Skip to main content

Home-based prescribed exercise improves balance-related activities in people with Parkinson's disease and has benefits similar to centre-based exercise: a systematic review

12Citations
Citations of this article
101Readers
Mendeley users who have this article in their library.

This artice is free to access.

Abstract

Questions: In people with Parkinson's disease, does home-based prescribed exercise improve balance-related activities and quality of life compared with no intervention? Are the effects of home-based exercise similar to those of equivalent centre-based exercise? Design: Systematic review and meta-analysis of randomised and quasi-randomised controlled trials. Participants: Adults diagnosed with idiopathic Parkinson's disease. Intervention: Predominantly home-based prescribed exercise (defined as a minimum of two-thirds of the exercise being completed at home). The intervention had to primarily involve physical practice of exercises targeting gait and/or standing balance compared with either control (ie, usual care only, a sham intervention or no physiotherapy) or equivalent predominantly centre-based exercise. Outcome measures: The primary outcome was balance-related activities and the secondary outcomes were gait speed, Berg Balance Scale, Functional Reach test, and quality of life. Results: Sixteen trials met the inclusion criteria and all contributed to the meta-analyses. Twelve trials compared home-based prescribed exercise with control, and four trials compared home-based prescribed exercise with equivalent centre-based exercise. Home-based prescribed exercise improved balance-related activities (SMD 0.21, 95% CI 0.10 to 0.32) and gait speed (SMD 0.30, 95% CI 0.12 to 0.49), but not quality of life (SMD 0.11, 95% CI −0.01 to 0.23) compared with control. Home-based and centre-based exercise had similar effects on balance-related activities (SMD −0.04, 95% CI −0.36 to 0.27) and quality of life (SMD −0.08, 95% CI −0.41 to 0.24). Conclusion: Home-based prescribed exercise improves balance-related activities and gait speed in people with Parkinson's disease, and these improvements are similar to improvements with equivalent centre-based exercise. Registration: PROSPERO CRD 42018107331.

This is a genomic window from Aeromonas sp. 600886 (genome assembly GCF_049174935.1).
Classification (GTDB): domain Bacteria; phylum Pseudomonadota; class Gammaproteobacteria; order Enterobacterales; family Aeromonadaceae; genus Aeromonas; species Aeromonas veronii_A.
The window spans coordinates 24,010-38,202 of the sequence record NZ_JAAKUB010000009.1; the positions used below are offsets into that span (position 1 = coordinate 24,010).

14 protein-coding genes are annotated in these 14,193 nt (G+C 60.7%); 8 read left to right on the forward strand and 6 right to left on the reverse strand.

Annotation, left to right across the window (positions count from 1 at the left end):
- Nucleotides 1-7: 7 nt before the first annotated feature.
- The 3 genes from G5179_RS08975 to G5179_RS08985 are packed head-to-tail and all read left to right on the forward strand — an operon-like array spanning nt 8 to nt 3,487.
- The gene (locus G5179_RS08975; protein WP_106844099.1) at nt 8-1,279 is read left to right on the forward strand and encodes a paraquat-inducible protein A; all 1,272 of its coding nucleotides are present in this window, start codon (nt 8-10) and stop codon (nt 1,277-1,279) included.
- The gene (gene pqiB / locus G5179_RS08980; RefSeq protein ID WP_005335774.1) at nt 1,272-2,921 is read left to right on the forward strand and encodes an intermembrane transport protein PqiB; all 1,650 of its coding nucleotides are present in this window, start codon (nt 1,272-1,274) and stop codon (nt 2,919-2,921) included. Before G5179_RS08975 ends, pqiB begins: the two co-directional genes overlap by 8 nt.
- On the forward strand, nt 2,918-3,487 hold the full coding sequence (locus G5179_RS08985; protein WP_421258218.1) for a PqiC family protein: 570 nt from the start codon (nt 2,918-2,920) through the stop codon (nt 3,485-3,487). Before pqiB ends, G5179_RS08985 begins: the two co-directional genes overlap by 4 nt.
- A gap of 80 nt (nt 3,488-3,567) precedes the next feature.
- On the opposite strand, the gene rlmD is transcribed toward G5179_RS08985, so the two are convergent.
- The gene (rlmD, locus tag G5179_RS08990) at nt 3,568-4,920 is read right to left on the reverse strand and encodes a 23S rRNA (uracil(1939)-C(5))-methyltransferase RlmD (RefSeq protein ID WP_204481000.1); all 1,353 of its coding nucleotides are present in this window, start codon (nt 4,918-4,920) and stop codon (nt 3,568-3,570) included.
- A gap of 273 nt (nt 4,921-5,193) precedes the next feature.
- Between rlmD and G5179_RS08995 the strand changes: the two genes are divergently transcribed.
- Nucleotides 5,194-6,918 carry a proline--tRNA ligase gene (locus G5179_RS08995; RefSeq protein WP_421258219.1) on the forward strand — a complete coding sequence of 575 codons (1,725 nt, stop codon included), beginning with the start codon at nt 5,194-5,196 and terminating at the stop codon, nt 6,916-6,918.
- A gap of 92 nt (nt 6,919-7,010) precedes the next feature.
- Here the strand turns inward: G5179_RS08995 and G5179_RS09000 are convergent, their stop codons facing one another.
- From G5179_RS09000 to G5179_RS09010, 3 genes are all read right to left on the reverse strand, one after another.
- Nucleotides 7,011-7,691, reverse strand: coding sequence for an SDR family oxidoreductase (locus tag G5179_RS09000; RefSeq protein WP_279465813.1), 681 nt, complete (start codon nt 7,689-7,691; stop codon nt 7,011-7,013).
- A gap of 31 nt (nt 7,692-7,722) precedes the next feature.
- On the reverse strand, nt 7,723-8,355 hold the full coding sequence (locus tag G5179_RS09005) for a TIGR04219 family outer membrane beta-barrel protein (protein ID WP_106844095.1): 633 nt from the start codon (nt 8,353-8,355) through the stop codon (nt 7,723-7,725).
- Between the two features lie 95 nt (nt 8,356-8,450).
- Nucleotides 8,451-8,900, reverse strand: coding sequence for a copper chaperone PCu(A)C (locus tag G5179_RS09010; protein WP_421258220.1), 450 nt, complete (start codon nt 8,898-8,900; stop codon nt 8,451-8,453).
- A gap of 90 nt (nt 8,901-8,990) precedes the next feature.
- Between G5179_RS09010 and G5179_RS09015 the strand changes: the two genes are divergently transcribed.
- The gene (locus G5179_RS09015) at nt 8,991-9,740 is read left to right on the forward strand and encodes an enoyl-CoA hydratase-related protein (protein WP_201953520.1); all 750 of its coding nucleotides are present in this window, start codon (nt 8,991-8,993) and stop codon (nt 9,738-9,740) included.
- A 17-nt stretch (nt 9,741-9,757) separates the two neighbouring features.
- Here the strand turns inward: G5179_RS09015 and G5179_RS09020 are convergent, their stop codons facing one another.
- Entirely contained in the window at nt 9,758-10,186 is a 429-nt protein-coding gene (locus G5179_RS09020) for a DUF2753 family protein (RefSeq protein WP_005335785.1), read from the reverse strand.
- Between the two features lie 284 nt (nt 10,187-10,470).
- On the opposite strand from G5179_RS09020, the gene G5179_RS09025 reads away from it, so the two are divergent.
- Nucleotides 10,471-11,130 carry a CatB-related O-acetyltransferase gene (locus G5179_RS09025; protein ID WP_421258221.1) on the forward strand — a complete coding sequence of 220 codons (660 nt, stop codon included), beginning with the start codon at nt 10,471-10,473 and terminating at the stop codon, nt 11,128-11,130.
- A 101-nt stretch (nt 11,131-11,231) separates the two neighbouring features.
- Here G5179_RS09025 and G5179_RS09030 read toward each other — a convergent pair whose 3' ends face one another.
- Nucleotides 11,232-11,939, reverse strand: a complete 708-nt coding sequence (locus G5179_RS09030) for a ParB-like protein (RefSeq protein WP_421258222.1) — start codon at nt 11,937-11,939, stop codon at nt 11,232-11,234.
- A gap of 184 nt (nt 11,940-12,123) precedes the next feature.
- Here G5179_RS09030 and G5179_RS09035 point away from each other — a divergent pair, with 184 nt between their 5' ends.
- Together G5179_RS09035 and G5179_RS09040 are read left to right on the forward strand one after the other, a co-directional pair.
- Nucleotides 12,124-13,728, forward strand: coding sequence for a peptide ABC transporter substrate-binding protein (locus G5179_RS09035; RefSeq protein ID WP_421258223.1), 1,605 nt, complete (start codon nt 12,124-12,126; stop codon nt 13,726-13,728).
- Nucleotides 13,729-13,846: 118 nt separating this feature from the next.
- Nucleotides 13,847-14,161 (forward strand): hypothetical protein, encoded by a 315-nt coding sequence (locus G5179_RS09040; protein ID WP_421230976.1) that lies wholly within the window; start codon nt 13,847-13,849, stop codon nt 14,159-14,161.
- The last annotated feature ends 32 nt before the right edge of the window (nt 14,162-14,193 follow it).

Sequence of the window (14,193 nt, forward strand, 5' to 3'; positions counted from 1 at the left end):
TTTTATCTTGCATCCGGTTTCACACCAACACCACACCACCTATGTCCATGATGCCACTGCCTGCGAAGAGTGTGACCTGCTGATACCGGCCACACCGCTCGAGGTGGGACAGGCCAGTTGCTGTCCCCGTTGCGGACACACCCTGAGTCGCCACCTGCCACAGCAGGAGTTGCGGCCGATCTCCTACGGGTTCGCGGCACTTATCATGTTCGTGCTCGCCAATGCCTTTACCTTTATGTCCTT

Cite

CITATION STYLE

APA

Flynn, A., Allen, N. E., Dennis, S., Canning, C. G., & Preston, E. (2019). Home-based prescribed exercise improves balance-related activities in people with Parkinson’s disease and has benefits similar to centre-based exercise: a systematic review. Journal of Physiotherapy, 65(4), 189–199. https://doi.org/10.1016/j.jphys.2019.08.003

Register to see more suggestions

Mendeley helps you to discover research relevant for your work.

Already have an account?

Save time finding and organizing research with Mendeley

Sign up for free